How the Soldier Repairs the Gramophone

How the Soldier Repairs the Gramophone Cover

How the Soldier Repairs the Gramophone

By Sasa Stanisic; Anthea Bell (Translator)

Grove Press, Paperback, 9780802144225, 345pp.

Publication Date: May 1, 2009

Description
The hardcover publication of "How the Soldier Repairs the Gramophone" launched Stanisic as an exciting and important new voice in literary fiction and earned exuberant praise from readers and critics alike. Now in paperback, Stanisic's debut about a boy who experiences the Bosnian War and finds the secret to survival in language and stories is bound to dazzle a whole new readership.
For Aleksandar Krsmanovic, Grandpa Slavko's stories endow life in Vi egrad with a kaleidoscopic brilliance. Neighbors, friends, and family past and present take on a mythic quality; the River Drina courses through town like the pulse of life itself. So when his grandfather dies suddenly, Aleksandar promises to carry on the tradition. But then soldiers invade Vi egrad—a town previously unconscious of racial and religious divides—and it's no longer important that Aleksandar is the best magician in the nonaligned states; suddenly it is important to have the right last name and to convince the soldiers that Asija, the Muslim girl who turns up in his apartment building, is his sister.
Alive with the magic of childhood, the surreality of war and exile, and the power of language, every page of this glittering novel thrums with the joy of storytelling.


About the Author
The award-winning novelist Sasa Stanisic was born in Visegrad, in Bosnia-Herzegovina, in 1978 and has lived in Germany since 1992. His debut novel, How the Soldier Repairs the Gramophone, was acclaimed by readers and critics alike, and has been translated into thirty languages so far. Before the Feast won several prizes, including the 2014 Leipzig Book Fair Prize, and was long listed for the German Book Prize.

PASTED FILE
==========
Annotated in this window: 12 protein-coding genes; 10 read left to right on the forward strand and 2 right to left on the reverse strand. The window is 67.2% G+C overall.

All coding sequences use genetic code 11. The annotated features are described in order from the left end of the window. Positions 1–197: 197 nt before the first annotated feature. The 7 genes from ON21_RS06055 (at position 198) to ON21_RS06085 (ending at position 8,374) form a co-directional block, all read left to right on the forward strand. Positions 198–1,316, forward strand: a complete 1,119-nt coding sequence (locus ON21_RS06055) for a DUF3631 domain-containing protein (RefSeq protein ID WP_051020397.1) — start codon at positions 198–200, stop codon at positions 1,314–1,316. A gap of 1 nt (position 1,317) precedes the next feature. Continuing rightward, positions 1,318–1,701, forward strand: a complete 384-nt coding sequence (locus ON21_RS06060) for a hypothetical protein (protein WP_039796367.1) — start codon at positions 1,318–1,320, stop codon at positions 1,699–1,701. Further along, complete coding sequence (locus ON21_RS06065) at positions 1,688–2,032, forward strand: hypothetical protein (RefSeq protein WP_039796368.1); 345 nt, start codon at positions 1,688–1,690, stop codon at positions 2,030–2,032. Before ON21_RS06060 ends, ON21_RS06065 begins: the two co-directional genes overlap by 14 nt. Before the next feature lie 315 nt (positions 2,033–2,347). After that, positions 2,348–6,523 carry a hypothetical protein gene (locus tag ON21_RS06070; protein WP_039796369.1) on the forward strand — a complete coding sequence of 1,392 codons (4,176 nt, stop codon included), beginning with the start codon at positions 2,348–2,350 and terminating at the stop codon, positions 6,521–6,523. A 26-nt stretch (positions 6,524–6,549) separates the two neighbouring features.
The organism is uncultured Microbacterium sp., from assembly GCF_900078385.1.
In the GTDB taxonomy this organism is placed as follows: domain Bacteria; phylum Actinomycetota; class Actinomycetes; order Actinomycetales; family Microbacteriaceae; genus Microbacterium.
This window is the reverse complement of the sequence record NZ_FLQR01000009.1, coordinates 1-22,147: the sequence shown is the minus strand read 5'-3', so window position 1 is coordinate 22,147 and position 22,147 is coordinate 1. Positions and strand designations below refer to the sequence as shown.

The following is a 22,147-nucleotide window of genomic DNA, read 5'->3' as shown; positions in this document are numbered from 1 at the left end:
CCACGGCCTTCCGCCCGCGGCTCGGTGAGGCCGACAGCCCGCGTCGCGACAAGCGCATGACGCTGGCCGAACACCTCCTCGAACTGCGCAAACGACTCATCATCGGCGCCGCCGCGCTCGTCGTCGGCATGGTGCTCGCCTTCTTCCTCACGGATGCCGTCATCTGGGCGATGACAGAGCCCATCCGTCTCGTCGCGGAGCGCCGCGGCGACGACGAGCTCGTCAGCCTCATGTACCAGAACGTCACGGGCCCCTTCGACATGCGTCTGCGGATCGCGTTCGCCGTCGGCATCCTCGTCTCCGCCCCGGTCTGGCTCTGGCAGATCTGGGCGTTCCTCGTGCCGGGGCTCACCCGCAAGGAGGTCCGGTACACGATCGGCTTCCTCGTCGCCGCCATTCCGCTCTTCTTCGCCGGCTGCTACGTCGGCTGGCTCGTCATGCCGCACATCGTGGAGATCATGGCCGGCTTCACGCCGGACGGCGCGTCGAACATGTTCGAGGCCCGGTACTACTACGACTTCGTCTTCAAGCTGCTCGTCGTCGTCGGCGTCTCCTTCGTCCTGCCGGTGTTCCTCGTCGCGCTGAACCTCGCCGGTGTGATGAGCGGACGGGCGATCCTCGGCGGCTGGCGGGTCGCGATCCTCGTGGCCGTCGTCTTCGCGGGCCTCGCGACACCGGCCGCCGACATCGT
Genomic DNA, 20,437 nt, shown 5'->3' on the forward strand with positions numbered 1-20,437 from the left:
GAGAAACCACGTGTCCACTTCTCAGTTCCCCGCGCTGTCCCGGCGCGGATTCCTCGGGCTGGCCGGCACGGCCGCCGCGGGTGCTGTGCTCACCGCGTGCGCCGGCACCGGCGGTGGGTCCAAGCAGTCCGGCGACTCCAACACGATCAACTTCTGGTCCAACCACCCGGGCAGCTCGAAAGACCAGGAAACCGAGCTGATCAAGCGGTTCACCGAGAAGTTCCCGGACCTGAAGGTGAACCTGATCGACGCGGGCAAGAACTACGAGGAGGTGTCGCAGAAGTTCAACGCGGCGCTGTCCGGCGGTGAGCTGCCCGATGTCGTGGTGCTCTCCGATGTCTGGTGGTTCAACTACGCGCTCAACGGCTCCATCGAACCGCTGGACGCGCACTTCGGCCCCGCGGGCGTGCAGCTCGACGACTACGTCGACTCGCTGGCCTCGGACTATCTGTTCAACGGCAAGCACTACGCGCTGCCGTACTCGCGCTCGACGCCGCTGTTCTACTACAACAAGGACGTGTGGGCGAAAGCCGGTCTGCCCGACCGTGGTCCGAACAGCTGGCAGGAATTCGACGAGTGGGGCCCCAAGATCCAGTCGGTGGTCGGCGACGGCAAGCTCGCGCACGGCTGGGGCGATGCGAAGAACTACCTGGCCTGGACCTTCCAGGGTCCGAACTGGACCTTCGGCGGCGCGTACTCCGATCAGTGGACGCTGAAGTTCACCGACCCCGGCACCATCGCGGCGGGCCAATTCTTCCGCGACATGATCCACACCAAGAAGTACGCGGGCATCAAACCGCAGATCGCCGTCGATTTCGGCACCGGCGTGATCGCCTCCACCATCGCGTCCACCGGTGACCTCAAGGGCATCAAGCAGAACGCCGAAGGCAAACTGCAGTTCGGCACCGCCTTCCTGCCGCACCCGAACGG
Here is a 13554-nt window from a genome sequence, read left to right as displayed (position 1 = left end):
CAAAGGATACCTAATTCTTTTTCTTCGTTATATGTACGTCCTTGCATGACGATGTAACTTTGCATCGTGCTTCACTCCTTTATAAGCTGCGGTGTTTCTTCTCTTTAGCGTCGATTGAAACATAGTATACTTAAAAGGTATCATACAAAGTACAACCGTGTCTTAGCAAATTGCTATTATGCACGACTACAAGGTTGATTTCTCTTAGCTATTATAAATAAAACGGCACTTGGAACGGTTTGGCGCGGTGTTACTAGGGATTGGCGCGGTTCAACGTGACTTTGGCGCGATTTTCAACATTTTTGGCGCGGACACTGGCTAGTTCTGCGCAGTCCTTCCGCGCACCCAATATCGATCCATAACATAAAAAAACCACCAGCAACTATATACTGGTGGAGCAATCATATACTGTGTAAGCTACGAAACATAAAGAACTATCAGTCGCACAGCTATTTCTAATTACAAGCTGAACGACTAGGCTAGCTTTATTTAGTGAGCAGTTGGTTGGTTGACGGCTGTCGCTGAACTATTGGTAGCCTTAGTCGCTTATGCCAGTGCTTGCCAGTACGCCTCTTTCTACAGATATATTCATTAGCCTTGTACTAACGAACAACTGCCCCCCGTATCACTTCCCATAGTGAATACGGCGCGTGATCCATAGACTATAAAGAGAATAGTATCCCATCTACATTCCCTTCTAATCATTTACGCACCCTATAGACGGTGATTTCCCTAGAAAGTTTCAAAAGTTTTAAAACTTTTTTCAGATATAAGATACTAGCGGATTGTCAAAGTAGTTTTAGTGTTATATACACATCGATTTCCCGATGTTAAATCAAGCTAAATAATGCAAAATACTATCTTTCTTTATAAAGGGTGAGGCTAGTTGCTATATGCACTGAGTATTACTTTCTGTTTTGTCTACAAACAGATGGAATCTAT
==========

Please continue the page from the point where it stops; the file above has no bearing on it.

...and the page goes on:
Anthea Bell is the recipient of the Schlegel Tieck Prize for translation from German, the Independent Foreign Fiction Prize, and the Helen and Kurt Wolff Prize in 2002 for the translation of W. G. Sebald s Austerlitz, and the 2003 Austrian State Prize for Literary Translation. She lives in Cambridge, England.


Praise For How the Soldier Repairs the Gramophone

A bold, questing work of art.”Los Angeles Times

Funny, heartbreaking, beautifully written.”The Seattle Times

Wildly inventive . . . It rages rough and broad and joyful.”San Francisco Chronicle

The magic of storytelling lies at the heart of Saša Stanišic’s sensational debut. . . . A book that will dominate the discourse on how children experience war for a long time to come.”Foreign Policy

Poignant and hauntingly beautiful.”The Village Voice

Will convert skeptics with the sheer force of its emotional power.”The Oregonian

An astonishing accomplishment . . . Enthralling, something you can’t put down.”Deseret News (Salt Lake City)

Dazzling . . . A novel rich with experience and imagination.”Kirkus Reviews